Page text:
Blade Runner- Film Noir Technique

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  • Topic: Blade Runner, Replicant, Do Androids Dream of Electric Sheep?
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  • Published : October 13, 2010
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Blade Runner- Film Noir Technique
Christine Groom Stuart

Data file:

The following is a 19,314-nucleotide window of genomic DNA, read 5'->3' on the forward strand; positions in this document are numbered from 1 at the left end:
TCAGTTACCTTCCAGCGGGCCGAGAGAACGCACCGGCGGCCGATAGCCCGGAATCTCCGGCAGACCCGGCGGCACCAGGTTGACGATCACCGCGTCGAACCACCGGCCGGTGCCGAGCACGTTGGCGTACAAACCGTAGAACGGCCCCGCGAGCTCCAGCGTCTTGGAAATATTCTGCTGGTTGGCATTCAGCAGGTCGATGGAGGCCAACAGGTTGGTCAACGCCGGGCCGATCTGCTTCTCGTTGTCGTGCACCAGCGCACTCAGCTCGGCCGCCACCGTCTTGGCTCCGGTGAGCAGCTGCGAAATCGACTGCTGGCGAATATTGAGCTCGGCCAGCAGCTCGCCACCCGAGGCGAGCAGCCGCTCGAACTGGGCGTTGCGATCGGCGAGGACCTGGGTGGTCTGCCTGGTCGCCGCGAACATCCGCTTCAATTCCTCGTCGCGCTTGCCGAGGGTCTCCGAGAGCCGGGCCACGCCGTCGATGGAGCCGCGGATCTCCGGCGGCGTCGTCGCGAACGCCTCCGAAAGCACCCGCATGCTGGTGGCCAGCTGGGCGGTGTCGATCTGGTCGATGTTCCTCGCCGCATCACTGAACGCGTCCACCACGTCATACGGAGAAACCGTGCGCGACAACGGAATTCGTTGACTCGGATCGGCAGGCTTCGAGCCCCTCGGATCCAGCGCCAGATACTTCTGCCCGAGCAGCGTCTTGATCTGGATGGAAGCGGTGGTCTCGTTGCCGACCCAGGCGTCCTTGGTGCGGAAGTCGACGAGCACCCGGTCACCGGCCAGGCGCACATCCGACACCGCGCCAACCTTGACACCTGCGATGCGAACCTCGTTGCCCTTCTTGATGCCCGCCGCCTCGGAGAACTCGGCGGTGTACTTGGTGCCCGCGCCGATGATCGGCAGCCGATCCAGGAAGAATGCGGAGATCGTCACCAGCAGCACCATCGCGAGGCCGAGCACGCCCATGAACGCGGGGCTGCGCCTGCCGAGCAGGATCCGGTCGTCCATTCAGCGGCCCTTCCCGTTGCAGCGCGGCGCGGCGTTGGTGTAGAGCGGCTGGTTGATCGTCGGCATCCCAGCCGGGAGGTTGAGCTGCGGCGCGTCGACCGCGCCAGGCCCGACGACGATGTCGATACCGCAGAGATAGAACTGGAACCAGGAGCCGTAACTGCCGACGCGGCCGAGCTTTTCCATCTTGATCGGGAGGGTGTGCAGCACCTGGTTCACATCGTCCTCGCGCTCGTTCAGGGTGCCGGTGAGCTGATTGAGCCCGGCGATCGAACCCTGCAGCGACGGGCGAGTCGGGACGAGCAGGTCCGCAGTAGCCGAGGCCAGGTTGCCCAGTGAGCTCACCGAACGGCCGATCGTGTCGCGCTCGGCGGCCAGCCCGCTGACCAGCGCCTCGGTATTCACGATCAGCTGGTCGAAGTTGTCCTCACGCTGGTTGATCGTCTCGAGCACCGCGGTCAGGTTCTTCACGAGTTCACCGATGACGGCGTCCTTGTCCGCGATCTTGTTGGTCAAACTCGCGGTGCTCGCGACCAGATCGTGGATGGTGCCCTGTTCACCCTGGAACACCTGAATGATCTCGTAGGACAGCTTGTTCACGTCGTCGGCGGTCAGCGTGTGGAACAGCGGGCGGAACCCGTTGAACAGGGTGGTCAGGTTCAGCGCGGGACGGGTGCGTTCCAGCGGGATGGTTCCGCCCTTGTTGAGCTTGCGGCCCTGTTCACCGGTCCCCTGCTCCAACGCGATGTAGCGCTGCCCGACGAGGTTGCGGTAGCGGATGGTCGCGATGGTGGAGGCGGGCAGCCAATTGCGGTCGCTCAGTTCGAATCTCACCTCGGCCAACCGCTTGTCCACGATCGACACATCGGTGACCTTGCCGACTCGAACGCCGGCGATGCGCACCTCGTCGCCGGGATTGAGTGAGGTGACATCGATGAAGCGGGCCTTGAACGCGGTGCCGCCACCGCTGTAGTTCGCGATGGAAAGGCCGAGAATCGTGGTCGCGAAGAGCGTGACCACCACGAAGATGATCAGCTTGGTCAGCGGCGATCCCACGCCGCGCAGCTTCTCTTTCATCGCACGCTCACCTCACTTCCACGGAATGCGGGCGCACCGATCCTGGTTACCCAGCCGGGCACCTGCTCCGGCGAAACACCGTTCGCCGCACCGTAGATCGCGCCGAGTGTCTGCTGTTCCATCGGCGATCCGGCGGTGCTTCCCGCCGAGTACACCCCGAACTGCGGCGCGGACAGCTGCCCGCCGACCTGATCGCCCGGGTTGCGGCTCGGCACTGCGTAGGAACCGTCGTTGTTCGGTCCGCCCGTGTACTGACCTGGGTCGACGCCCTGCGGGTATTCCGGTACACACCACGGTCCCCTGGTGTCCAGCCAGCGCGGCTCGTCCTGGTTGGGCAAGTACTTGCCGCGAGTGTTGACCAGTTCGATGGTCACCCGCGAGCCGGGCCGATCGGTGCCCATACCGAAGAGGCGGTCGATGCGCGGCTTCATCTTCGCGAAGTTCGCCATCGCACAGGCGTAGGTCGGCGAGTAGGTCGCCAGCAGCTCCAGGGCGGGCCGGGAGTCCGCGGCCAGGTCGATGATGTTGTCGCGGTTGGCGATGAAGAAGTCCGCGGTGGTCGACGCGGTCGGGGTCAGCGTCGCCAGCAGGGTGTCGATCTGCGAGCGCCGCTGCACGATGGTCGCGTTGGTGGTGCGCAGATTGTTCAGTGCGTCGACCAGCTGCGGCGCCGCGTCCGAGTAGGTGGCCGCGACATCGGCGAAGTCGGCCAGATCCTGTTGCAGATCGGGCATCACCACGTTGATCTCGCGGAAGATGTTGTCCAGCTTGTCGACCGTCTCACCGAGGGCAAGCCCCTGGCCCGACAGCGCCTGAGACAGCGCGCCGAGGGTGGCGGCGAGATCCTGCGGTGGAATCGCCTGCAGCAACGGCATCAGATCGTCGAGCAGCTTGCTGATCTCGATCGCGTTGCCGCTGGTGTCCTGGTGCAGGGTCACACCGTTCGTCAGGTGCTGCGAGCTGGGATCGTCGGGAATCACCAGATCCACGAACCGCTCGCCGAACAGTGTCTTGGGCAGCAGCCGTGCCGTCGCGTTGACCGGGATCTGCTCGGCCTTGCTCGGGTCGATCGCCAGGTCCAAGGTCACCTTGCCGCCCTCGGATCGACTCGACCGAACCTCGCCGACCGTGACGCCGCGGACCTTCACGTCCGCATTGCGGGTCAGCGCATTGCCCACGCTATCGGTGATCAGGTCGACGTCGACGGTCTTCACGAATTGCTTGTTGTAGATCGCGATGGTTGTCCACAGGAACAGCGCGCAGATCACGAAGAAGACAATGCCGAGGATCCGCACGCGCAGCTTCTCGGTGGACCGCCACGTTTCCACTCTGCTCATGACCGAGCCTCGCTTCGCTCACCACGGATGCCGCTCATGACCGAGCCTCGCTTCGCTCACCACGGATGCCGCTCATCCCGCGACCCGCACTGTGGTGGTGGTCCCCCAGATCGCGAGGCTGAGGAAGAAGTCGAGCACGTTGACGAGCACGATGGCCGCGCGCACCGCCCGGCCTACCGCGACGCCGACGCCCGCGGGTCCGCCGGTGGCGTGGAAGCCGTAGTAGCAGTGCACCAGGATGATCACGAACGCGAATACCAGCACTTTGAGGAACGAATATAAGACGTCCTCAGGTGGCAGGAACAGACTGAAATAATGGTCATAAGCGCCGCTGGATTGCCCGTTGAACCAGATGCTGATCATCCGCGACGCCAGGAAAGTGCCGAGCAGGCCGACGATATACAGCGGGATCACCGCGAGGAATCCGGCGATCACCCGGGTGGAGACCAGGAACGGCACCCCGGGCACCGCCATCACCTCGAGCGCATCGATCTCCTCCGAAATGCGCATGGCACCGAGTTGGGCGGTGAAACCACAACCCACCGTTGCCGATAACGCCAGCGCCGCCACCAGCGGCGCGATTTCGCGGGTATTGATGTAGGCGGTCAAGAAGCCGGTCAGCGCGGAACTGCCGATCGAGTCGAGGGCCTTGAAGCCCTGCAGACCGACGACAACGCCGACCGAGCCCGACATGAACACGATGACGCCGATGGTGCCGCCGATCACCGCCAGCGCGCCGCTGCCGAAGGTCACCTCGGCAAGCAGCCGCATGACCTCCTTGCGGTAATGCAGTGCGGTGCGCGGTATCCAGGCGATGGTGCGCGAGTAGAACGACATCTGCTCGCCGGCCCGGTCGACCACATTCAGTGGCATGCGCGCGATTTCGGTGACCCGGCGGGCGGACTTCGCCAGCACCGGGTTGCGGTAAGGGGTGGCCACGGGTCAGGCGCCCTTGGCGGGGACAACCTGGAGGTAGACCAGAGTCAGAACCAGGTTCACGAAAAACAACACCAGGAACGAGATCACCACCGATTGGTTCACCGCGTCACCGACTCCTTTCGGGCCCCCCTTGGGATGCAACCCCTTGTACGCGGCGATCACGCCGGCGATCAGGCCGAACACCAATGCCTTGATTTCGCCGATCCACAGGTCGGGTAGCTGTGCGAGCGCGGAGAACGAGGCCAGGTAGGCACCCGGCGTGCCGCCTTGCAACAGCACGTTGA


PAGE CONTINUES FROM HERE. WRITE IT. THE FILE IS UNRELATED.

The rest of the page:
Debate rages over the definition of what constitutes a Film Noir. The consensus seems to center on the time period in which noir films were created which is early 1940’s through late 1950’s. It was an era of film making that used low budget sets, light and dark elements of lighting, altered space (sparse), and sharp photographic focus shot at odd angles. Scripts were often based on pulp novels from the 1930’s. The protagonist, generally were of questionable moral character and were in some desperate emotional frame of mind usually due to their own bad choices. Throughout the movie the lead character seems trapped in a web of intrigue and bad luck from which they are unable to extricate themselves. Noir films were created to cause a sense of anxiety or discomfort. They are meant to disturb, to show the darker side of humanity. These films sprang from a shift in the social values of a changing American culture due to World War I and II and prohibition. Their impetus also lay in the constraints placed on the film industry by new censorship laws which began in the 1930’s prohibiting taboo subjects. These factors as well as limited budgets during WW II led to this phenomenon known as Film Noir or Black Film. Blade Runner, produced in 1982, does not fit the accepted period from which, most would agree, Film Noir belongs. The term Neo-Noir is a more accurate description of this film. It uses noir techniques such as a conflicted protagonist, a dark subject matter and detached masses of people filmed at strange angles to create a dramatic future world filled with chaos and coldness. Blade Runner is from the genre of Sci-Fi film which looks at a futuristic world and man’s relationship to that world. The director, Ridley Scott, uses different techniques to obtain his desired goal of a world in decay, dying, (we assume) due to over population and nuclear fall-out. As the lead, Harrison...
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